“While writing on board our mission steamer in the Bay of Zanzibar, I am listening to the pleasant sound of one of Mozart's marches, played by the band of a British man-of-war, stationed here for the suppression of the slave-trade. Here it is warm, like German midsummer, and the lightning is playing among the clouds over to the west. The German music carries me back to the land from which it came, and all the happy ties which bind me to the great Fatherland. The British man-of-war makes me think of 'bonnie Scotland' and the days o' 'auld lang syne;' of peaceful England, which does her best even out here to put an end to cruelty and oppression between man and man. The Mohammedan gun makes me sigh over the determination of deluded men to worship God in a way that is no worship at all. The little vessel in which I am conveys the impression that the true way of life is at last represented here too, but is yet only one tiny seed in the great soil which Satan has owned so long, but which we hope to reclaim to our Master's possession.”

Finding his health restored, he set to work about Christmas to fit up another caravan for the relief of his brethren on the Nyanza, intending to go to Uganda with it in order to join the party he had accompanied in the autumn as far as western Ugogo. Porters were far more difficult to be had than when the previous caravans started, so he took a tour of three hundred miles northwards and back along the coast to collect men. He passed through more than twenty towns and villages, and liked the people very much, but, sad to say, he found a mass of evidence to prove that the nefarious traffic in slaves was as bad as ever.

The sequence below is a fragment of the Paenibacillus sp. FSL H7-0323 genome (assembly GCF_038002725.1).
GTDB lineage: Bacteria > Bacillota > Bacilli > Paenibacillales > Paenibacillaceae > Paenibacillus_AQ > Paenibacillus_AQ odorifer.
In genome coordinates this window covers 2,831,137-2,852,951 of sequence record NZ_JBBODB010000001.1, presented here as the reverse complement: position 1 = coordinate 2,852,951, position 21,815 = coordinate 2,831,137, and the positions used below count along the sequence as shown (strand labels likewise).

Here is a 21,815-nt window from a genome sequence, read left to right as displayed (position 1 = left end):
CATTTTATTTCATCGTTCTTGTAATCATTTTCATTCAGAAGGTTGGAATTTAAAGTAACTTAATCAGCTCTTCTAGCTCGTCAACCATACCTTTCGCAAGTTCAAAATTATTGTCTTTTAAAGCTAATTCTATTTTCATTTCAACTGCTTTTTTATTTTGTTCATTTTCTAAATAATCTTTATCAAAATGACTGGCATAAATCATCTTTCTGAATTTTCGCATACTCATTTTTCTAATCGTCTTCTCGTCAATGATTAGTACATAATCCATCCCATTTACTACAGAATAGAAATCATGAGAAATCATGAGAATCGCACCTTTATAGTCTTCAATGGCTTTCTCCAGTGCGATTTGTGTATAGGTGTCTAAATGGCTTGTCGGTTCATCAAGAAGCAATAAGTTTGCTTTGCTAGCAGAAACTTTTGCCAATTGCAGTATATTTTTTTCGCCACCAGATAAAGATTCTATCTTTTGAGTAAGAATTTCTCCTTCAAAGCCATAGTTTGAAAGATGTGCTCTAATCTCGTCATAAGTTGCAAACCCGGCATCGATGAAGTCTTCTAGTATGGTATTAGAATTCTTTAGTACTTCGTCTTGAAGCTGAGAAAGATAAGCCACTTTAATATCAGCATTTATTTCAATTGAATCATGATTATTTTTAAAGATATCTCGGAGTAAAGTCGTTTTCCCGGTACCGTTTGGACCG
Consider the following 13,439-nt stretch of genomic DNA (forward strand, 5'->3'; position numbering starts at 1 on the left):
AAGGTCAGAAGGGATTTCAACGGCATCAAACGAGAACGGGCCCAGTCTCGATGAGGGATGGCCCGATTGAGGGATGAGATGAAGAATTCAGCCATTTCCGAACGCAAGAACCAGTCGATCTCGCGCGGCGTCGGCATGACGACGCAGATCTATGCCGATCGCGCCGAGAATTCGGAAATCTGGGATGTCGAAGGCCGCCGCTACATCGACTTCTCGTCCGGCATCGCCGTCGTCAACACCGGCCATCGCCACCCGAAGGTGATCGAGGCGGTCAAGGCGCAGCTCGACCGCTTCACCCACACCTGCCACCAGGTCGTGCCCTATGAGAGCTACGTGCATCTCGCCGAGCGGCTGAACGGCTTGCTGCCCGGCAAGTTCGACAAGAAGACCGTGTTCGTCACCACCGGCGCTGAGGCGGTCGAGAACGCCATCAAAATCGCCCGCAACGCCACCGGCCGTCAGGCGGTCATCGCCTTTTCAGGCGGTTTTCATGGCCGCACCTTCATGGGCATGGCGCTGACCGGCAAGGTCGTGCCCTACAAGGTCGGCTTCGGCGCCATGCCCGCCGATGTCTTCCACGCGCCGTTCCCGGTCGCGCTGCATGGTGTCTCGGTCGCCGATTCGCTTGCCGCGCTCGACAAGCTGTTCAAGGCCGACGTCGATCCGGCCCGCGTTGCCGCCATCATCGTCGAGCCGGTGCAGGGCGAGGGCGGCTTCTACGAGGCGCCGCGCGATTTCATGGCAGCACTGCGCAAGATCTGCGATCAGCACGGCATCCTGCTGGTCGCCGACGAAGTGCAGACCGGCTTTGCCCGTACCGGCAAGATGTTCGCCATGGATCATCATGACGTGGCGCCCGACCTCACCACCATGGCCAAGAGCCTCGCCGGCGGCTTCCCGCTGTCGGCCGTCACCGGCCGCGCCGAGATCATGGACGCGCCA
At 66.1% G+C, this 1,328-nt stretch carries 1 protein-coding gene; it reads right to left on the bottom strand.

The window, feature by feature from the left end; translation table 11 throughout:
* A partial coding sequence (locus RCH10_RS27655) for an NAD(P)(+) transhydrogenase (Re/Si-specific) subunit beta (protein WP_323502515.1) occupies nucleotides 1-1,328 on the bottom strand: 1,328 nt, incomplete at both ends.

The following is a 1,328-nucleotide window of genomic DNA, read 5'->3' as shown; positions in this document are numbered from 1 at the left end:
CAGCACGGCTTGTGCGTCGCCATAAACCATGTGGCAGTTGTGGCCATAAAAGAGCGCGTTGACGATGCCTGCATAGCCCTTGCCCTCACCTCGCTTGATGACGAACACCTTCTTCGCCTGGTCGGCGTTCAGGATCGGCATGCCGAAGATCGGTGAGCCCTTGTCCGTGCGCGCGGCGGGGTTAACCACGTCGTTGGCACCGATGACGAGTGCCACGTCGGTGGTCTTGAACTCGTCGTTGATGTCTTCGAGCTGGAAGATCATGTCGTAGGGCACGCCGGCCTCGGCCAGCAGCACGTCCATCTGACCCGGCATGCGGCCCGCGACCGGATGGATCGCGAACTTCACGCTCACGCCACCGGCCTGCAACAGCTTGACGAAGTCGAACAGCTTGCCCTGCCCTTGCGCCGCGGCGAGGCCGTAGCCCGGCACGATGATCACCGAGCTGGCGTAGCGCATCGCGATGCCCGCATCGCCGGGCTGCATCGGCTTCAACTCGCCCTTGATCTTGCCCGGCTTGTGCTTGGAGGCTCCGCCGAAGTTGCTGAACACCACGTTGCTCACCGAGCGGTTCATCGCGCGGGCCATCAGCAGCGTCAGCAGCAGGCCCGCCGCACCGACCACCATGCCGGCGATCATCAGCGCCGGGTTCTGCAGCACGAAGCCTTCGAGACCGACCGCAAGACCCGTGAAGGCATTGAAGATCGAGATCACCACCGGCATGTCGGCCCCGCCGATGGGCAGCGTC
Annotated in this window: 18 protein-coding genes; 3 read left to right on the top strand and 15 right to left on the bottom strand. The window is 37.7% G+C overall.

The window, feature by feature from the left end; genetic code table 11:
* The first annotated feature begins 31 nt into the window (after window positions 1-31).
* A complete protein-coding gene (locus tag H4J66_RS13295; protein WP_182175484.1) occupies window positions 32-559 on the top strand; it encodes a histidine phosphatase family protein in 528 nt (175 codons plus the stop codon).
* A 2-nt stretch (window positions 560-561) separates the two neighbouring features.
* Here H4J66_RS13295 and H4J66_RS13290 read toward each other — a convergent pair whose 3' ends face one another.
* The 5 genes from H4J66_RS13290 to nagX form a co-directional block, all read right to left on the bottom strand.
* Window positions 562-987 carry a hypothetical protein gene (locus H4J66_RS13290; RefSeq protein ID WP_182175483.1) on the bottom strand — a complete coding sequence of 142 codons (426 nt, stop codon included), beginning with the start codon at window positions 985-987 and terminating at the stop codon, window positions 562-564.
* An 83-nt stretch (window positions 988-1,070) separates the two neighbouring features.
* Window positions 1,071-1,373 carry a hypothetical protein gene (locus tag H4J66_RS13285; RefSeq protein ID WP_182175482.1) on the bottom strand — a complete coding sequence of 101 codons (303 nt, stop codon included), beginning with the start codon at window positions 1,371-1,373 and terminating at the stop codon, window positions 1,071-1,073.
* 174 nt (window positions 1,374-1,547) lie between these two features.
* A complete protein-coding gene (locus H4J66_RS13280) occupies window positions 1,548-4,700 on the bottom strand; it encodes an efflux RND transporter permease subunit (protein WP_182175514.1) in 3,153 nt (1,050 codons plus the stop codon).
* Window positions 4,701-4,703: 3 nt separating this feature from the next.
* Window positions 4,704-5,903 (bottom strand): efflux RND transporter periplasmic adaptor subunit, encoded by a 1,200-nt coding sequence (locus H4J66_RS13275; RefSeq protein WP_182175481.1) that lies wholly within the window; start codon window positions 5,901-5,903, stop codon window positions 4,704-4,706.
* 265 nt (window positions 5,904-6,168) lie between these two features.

He was frequently on board Arab dhows, and he says: “In no case have I seen any examination of a dhow in which I have been, although they were always full of people. The Sultan professes his powerlessness to check the slave traders either by sea or land. The English boats' crews rely on native interpreters, who are bribed by slave traders to decoy boats in wrong directions while the dhows escape another way. Every artifice is used to deceive the English officers. At Kokotini I found seven slave dhows in a creek, while the London's boats were passing outside in the open. Daily, dhows sail from the mainland, with multitudes of women and children who are passed off as wives or domestic slaves of Arab and Suahili passengers, while large caravans pass constantly through the coast towns along the shore. The “Walis,” or Sultan's agents, do not interfere, although applied to by me. Indeed, it is their interest to encourage the trade, as they receive percentage on caravans.”

He walked along the most unhealthy part of the coast, sometimes near the sea, sometimes miles from it, one day ever pleasant grassy land, and many days through long swamps of the so-called deadly mangrove trees; wading for hours at a time up to the waist in mud and water, and occasionally being carried or having to swim over deep rivers, sleeping in the open air, in cow-byres, in hen-houses or anywhere, and living on mahogo or cassava roots, and anything else that could be got.

One day he had left the town of Wanga, and 'after wading for more than an hour through a swamp as bad as the Makata, up to the waist in water, and his feet far down in the mire below, he came to the edge of a swollen river running at nearly eight knots an hour. It was too deep to wade and too rapid to swim. But cross he must. So he sent one of his boys back to the town for a rope with which he intended lassoing a stump on the opposite bank, thus meaning to cross over by the rope. He then sat down on the muddy bank, and taking a copy of “Nature” out of his pocket he set to work to master Ernst Haeckel's theory of Pangenesis, or the undulatory theory of molecules in organic life. In such a death sort of place, to turn one's brains to investigate the ultimate principle of life seems rather incongruous!